indicates that no further MRCP's will succeed unless a message is
      sent to the already stored recipients or a reset is done.

      Sending message text to stored recipients is done by giving a MAIL
      or MLFL command with no argument; that is, just MAIL<CRLF> or
      MLFL<CRLF>.  Transmission of the message text is exactly the same
      as for normal MAIL/MLFL; however, a positive acknowledgment at the

Top       Page 62 
      end of transmission means that the message has been sent to ALL
      recipients that were remembered with MRCP, and a failure code
      means that it should be considered to have failed for ALL of these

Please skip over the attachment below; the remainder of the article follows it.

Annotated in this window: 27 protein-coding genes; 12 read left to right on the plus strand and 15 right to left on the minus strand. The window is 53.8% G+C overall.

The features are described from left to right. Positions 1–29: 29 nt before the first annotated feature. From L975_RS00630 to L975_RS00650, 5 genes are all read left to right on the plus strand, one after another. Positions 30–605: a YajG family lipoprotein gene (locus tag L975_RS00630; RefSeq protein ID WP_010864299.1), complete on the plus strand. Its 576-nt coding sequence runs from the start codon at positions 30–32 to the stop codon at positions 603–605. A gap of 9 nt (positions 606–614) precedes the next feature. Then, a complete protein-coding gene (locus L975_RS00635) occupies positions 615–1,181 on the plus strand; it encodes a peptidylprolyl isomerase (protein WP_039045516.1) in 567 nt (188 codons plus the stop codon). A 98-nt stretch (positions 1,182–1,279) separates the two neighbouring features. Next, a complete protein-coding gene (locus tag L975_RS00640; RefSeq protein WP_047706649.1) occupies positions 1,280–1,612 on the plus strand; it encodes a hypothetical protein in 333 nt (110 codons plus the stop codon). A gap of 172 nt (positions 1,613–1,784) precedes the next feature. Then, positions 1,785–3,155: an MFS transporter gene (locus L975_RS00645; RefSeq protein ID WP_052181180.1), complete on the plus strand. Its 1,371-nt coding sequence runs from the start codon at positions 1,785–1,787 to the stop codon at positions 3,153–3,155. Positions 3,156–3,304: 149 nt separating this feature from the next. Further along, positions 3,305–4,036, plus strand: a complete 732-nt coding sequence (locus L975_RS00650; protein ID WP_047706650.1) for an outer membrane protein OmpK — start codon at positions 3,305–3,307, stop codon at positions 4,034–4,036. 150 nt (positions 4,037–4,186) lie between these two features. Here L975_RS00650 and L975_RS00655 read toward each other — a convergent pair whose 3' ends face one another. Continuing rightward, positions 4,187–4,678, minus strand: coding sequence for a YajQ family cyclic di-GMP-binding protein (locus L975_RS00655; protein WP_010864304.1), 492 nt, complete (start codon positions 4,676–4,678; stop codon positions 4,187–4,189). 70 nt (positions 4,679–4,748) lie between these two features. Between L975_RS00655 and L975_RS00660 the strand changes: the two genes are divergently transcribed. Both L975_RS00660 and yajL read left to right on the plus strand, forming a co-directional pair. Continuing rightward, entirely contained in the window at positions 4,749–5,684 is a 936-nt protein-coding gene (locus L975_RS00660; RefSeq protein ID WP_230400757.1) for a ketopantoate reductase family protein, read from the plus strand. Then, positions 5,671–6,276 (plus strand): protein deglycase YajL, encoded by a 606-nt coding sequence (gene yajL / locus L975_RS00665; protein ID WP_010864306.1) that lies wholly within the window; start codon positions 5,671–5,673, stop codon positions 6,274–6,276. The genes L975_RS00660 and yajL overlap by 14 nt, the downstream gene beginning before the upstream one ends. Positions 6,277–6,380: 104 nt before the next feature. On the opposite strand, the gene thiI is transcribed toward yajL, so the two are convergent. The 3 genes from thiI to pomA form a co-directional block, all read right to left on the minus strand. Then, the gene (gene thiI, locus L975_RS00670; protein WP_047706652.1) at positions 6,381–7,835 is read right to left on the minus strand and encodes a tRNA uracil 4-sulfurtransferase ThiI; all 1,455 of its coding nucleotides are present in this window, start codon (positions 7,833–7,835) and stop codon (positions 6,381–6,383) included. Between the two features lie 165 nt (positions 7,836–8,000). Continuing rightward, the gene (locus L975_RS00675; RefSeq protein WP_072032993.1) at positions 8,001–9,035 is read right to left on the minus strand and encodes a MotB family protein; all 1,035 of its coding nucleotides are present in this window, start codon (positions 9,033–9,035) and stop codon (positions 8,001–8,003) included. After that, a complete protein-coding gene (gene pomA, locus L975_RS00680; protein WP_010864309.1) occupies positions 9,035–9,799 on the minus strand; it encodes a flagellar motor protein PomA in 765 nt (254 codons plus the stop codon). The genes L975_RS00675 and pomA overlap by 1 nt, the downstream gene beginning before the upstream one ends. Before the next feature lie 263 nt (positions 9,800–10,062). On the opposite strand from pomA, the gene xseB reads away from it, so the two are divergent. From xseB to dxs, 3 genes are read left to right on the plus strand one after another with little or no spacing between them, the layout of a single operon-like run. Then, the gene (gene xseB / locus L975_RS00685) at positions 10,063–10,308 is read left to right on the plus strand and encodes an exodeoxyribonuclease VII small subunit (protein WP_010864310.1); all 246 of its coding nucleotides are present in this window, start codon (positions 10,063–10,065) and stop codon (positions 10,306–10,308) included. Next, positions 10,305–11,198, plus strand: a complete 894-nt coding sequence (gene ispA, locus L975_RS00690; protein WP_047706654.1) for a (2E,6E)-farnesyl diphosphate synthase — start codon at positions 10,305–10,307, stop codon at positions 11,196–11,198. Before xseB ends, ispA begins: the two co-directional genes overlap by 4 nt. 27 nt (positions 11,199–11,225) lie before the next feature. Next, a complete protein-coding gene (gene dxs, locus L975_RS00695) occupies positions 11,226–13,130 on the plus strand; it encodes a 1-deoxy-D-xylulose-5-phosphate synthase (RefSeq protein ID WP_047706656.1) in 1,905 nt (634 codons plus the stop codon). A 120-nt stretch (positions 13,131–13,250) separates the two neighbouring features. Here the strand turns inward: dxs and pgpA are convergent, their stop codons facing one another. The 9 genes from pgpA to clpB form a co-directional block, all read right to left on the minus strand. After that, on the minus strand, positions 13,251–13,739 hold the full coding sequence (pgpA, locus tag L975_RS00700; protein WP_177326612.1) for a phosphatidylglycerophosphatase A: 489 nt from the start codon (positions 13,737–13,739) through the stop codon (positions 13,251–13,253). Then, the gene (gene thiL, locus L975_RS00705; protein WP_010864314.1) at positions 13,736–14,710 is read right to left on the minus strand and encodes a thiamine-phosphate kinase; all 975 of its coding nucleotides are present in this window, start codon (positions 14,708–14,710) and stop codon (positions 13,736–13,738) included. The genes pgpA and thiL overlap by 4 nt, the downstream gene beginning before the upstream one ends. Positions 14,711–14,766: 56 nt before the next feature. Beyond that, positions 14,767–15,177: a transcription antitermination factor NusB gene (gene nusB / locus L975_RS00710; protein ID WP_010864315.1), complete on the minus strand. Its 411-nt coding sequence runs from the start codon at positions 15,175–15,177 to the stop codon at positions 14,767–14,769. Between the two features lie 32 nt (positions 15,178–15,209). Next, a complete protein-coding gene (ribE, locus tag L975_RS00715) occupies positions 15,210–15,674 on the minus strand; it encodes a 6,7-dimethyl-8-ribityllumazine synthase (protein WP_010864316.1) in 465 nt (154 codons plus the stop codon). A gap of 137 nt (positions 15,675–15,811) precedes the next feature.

specified recipients.  This applies regardless of the actual error
      code; and whether the reply signifies success or failure, all
      stored recipient names are flushed and forgotten - in other words,
      things are reset to their initial state.  This purging of the
      recipient name list must also be done as the "reset" side effect
      of any use of MRSQ.

      A 452 reply to an MRCP can thus be handled by using a MAIL/MLFL to
      specify the message for currently stored recipients, and then
      sending more MRCP's and another MAIL/MLFL, as many times as
      necessary; for example, if a server only had room for 10 names
      this would result in a 50-recipient message being sent 5 times, to
      10 different recipients each time.

      If a user attempts to specify message text (MAIL/MLFL with no
      argument) before any successful MRCP's have been given, this
      should be treated exactly as a "normal" MAIL/MLFL with a null